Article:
Columbia Threadneedle’s Simon Bond has been cutting duration in his UK Social Bond fund in the belief that Brexit risks have been overstated.
The £89m fund’s duration is now 7.2 years, compared with the UK corporate bond market’s 7.9 years and the “social bond” market’s nine years, according to the manager.
The fund only holds bonds that provide “social alpha”, in other words where capital can produce “positive social externalities”. It encompasses about a third of the UK corporate bond market in value and issuance.
Given the nature of issuers in the social bond space – names such as charities and long-term infrastructure projects – issuance tends to be longer-term in nature than in more traditional fixed income mandates, Mr Bond explained.
“[The duration cut] is a response to Brexit movement and conscious of the fact that if there is a rally in risk markets, the offset is in the gilt market. It is trying to encompass the conservative nature of the fund compared with the peers we are up against. We’re a little bit shorter and trying to add beta at the same time, because the possibility of Brexit is abating and it will have a big effect on bond funds,” Mr Bond added.
“We’re trying to preserve capital. My challenge is turning a universe that is longer than average into one that is shorter than the average. The challenge is [also] to make the fund look, feel, smell and perform like a typical corporate bond fund but using the tools that we have.”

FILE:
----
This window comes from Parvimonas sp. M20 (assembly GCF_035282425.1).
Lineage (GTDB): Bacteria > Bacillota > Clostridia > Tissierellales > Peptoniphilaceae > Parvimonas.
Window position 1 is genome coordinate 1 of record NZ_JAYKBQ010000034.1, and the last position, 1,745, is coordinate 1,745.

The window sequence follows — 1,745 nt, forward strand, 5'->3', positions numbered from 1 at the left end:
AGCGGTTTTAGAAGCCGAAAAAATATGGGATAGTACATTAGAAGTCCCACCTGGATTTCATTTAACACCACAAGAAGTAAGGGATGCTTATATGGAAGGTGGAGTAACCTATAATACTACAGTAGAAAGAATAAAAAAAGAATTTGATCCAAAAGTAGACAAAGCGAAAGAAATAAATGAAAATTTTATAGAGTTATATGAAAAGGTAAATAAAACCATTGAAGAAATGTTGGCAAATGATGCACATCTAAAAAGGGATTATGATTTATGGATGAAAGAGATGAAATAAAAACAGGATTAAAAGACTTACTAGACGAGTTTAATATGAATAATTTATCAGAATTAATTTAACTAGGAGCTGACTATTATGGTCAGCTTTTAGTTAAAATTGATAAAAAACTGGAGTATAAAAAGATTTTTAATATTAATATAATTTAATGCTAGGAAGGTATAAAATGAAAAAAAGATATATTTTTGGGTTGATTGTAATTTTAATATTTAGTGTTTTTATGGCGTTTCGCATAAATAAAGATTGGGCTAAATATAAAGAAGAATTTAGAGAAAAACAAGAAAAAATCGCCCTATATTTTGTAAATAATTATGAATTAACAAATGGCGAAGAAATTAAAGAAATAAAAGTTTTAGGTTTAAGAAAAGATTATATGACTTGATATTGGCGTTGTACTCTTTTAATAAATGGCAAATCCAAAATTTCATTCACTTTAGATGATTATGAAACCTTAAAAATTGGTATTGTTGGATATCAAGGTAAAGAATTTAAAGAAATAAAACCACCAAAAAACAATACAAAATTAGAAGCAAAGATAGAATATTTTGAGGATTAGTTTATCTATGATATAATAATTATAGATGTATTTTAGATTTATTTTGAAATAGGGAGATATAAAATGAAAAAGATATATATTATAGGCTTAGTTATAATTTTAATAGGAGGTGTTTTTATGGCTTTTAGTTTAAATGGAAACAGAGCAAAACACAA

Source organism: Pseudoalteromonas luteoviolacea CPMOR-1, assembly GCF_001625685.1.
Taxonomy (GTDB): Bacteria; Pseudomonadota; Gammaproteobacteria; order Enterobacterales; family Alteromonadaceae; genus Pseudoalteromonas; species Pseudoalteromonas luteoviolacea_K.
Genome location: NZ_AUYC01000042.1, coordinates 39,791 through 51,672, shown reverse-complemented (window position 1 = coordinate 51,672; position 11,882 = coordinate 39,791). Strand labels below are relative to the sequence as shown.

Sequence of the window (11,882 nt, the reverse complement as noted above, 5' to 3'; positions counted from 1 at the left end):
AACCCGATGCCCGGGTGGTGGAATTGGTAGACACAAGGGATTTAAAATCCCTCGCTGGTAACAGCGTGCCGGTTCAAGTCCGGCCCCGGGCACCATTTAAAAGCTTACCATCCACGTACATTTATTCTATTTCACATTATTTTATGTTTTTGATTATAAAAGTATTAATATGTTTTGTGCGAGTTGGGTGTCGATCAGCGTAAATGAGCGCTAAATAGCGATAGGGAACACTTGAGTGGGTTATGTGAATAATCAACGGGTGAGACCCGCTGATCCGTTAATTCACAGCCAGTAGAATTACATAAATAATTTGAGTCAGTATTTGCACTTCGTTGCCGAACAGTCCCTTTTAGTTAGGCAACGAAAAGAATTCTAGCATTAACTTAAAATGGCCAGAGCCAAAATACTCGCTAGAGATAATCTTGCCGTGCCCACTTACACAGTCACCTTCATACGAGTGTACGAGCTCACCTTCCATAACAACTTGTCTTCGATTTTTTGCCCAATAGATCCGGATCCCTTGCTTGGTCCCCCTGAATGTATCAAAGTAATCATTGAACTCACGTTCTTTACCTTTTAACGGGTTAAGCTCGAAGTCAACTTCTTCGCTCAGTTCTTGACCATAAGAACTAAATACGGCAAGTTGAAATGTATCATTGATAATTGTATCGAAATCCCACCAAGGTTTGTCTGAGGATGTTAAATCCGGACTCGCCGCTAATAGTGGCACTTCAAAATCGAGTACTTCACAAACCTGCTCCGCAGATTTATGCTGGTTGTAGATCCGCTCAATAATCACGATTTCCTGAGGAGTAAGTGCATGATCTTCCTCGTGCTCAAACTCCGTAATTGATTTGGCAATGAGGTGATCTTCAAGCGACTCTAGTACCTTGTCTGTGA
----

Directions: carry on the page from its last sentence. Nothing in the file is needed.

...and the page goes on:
The fund had to use long gilt futures to cut duration, as it cannot hold physical gilts.
Mr Bond also reduced duration by switching from secured bonds from student accommodation provider Unite to its unsecured retail bonds, and “took a little bit off” charity Wellcome Trust’s AAA bonds.
“We used a combination of everything to get duration down and lock in a little bit of profit,” Mr Bond added.
The manager also recently partook in new issuance from the Charities Aid Foundation.
The bond’s value rose more than 6 per cent in the space of four weeks, a “pretty good” result according to Mr Bond. Most of the 2 per cent allocation to the security was bought at issue, and the manager dipped into the secondary market to top-up on exposure.
“It is getting to the stage now where value has gone away. Had it not performed so quickly and so well we would have added more than we have done,” Mr Bond added.
The UK Social Bond fund’s fourth largest exposure is to a Lloyds Banking Group bond, issued specifically for environmental, social and governance (ESG) purposes.
The Lloyds ESG bond makes up 3.1 per cent of the fund – a significant proportion of the portfolio’s financials exposure.
“We don’t have a big exposure to financials. Because when we identify financials with a positive social impact it does not tend to include exposure to the banks, particularly the joint-stock banks,” Mr Bond said.